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An insider's guide to New Orleans

A tradition in New Orleans is lagniappe (LAN-yap), which means providing something extra _ the baker's dozen is an oft-cited example. Since I know what it means to miss New Orleans, here's a lagniappe of people, places and things:

Want that elusive 1988 National Football Conference Championship button (the 49ers won)? Shop Little Mex. Not satisfied with a mere dozen varieties of New Orleans refrigerator magnets? Try Little Mex. The business card boasts of "Mexican Furniture & Curios," but the majority of an estimated 10,000-plus items here are the basic tacky, touristy stuff. Wandering through the block-deep store at 1021 Decatur St. is an adventure: Merchandise overwhelms shelves and shoppers.

Care for something handmade and handsome? You'll ooh and ahh at the wood pieces in the Idea Factory _ imaginative clocks, toys, desk sets, name signs. You may ooh and ahh at the prices, too. The store is at 838 Chartres St.

If you can't make it to Mardi Gras, just take the free, 10-minute, ferry to Algiers, across the Mississippi, and ride the free van to Blaine Kern's Mardi Gras World. Kern, his sons and workers create, decorate and refurbish up to 400 floats a year. They have created floats for the Cotton Bowl Parade in Dallas, for Bastille Day in Cannes, even for the Gasparilla Parade in Tampa. If you're lucky, the $4.50, 90-minute tour will be guided around the massive floats and warehouses by enthusiastic Brian Kern, one of the sons. The tours run every day except during Mardi Gras week; call 361-7821 for information.

For a cheap but delicious taste of New Orleans? Hang out in the French Quarter's Jackson Square and watch for Omar the Pieman, whose pies are as warm as this senior citizen is.

Need to wash it down? New Orleans breweries create various flavors of Dixie and Abita (pronounced uh-BEE-tuh) beers, including something called Turbo Dog. Last year, a Texas state agency banned the importing of Dixie's Blackened Voodoo Lager, fearful of some imagined witchcraft design on the label. But as Dixie's brewmaster told one interviewer, "Everything in New Orleans is turned up a notch _ the music, the food, the beer. People here like flavor."

Rainy day or sunny, you can't go wrong spending a couple of hours in the marvelous Aquarium of the Americas. Appropriately situated alongside the Mississippi, the aquarium is spacious and imaginative. Distinctive exhibition areas display a Caribbean reef (visitors stroll through a plexiglass tunnel, so that the fish are all around them), an Amazon rainforest (complete with macaws, snakes and a waterfall), the Mississippi Delta (you've got to see the white alligators to believe them) and the Gulf of Mexico (some very impressive sharks in this 500,000-gallon tank). At the foot of Canal Street, on the edge of the French Quarter.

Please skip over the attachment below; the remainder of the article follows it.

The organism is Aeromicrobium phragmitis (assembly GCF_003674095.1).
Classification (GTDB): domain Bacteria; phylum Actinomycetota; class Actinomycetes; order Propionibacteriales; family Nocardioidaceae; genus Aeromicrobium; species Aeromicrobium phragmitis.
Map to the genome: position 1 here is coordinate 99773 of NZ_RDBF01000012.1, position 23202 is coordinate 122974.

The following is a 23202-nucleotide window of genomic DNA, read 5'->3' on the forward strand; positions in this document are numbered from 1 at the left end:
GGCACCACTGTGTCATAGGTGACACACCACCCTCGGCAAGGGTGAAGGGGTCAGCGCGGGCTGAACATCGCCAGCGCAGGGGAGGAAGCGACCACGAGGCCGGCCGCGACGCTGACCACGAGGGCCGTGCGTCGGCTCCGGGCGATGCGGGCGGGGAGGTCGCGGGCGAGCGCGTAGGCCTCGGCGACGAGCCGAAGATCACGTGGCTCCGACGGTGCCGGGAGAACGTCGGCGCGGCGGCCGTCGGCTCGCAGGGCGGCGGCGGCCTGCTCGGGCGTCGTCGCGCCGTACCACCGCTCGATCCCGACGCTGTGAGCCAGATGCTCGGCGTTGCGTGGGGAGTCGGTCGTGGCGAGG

Ride the trolley. C'mon, buy a one- or three-day pass and climb aboard the golden St. Charles Avenue street cars for the long, long circuit away from tourist haunts and into the real New Orleans. Or step aboard the "Red Ladies" that tootle a mile or so along the waterfront, from the far edge of the flea market past the shopping complexes and aquarium to the Convention Center. You might be welcomed aboard by ebullient motorman Edmund Walker. "It's a great day _ isn't this a great day?" he told boarding passengers during a cold downpour in January. "If you think wet, you're gonna' get drowned!"

Check with the National Park Service office in the French Market to reserve space in the free guided tours led by rangers. A favorite: Strolling past the handsome, 19th-century mansions of the Garden District, a couple of miles down St. Charles from the French Quarter.

You need to buy only two guidebooks to New Orleans, both of them excellent:

In The New Orleans Eat Book, restaurant magazine editor Tom Fitzmorris rumbles full-speed through 300 restaurants and cafes. He's authoritative and critical, and the book provides recipes, explains phrases and cross-references his reviews as to locale, quality, type of cuisine, etc. The current version is his 13th edition, and he offers to mail free updates between revisions. Published by New Orleans, Big Bend & Pacific Co., P.O. Box 51831, New Orleans, LA 70151-1831.

For a witty overall guide to the city, get New Orleans on the Half-Shell, by Alan Graham and James Taylor. This second edition is nearly 2 years old, but I didn't find anything in the 157-page paperback that was out-of-date or too romantic. These guys take you by the elbow and steer you through their city, with a narrative both informative and friendly. Published by Pelican Publishing Co., 1101 Monroe St., Gretna, LA 70053, $12.95.

And if you want one handy foldout map/city history/pocket almanac, check the Delta Air Lines counter at the airport for its excellent New Orleans Street Map and City Guide. It tells you just about everything except what the ubiquitous Mardi Gras colors stand for _ even the city buses are striped in these colors _ so I'll tell you:

Purple, for justice.

Gold, for power.

Green, for faith.

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